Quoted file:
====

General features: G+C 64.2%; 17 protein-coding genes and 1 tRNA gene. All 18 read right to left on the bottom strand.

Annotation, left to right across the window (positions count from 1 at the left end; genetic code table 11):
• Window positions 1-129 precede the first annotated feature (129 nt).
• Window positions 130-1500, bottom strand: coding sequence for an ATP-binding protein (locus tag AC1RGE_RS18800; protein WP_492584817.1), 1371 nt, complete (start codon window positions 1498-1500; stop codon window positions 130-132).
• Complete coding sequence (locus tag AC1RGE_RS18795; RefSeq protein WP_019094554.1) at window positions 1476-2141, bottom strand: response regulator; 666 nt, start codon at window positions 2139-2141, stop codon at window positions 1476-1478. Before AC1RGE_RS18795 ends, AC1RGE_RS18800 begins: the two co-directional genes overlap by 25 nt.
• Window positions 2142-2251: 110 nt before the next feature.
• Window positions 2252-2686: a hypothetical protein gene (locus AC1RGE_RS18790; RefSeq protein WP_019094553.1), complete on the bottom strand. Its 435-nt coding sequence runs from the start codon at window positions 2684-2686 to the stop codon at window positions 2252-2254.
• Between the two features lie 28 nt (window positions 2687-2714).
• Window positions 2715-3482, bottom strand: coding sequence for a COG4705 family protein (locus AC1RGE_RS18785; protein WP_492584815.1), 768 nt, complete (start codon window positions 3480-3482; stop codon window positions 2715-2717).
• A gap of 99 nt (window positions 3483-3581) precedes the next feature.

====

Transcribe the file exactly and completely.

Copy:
General features: G+C 64.2%; 17 protein-coding genes and 1 tRNA gene. All 18 read right to left on the bottom strand.

Annotation, left to right across the window (positions count from 1 at the left end; genetic code table 11):
• Window positions 1-129 precede the first annotated feature (129 nt).
• Window positions 130-1500, bottom strand: coding sequence for an ATP-binding protein (locus tag AC1RGE_RS18800; protein WP_492584817.1), 1371 nt, complete (start codon window positions 1498-1500; stop codon window positions 130-132).
• Complete coding sequence (locus tag AC1RGE_RS18795; RefSeq protein WP_019094554.1) at window positions 1476-2141, bottom strand: response regulator; 666 nt, start codon at window positions 2139-2141, stop codon at window positions 1476-1478. Before AC1RGE_RS18795 ends, AC1RGE_RS18800 begins: the two co-directional genes overlap by 25 nt.
• Window positions 2142-2251: 110 nt before the next feature.
• Window positions 2252-2686: a hypothetical protein gene (locus AC1RGE_RS18790; RefSeq protein WP_019094553.1), complete on the bottom strand. Its 435-nt coding sequence runs from the start codon at window positions 2684-2686 to the stop codon at window positions 2252-2254.
• Between the two features lie 28 nt (window positions 2687-2714).
• Window positions 2715-3482, bottom strand: coding sequence for a COG4705 family protein (locus AC1RGE_RS18785; protein WP_492584815.1), 768 nt, complete (start codon window positions 3480-3482; stop codon window positions 2715-2717).
• A gap of 99 nt (window positions 3483-3581) precedes the next feature.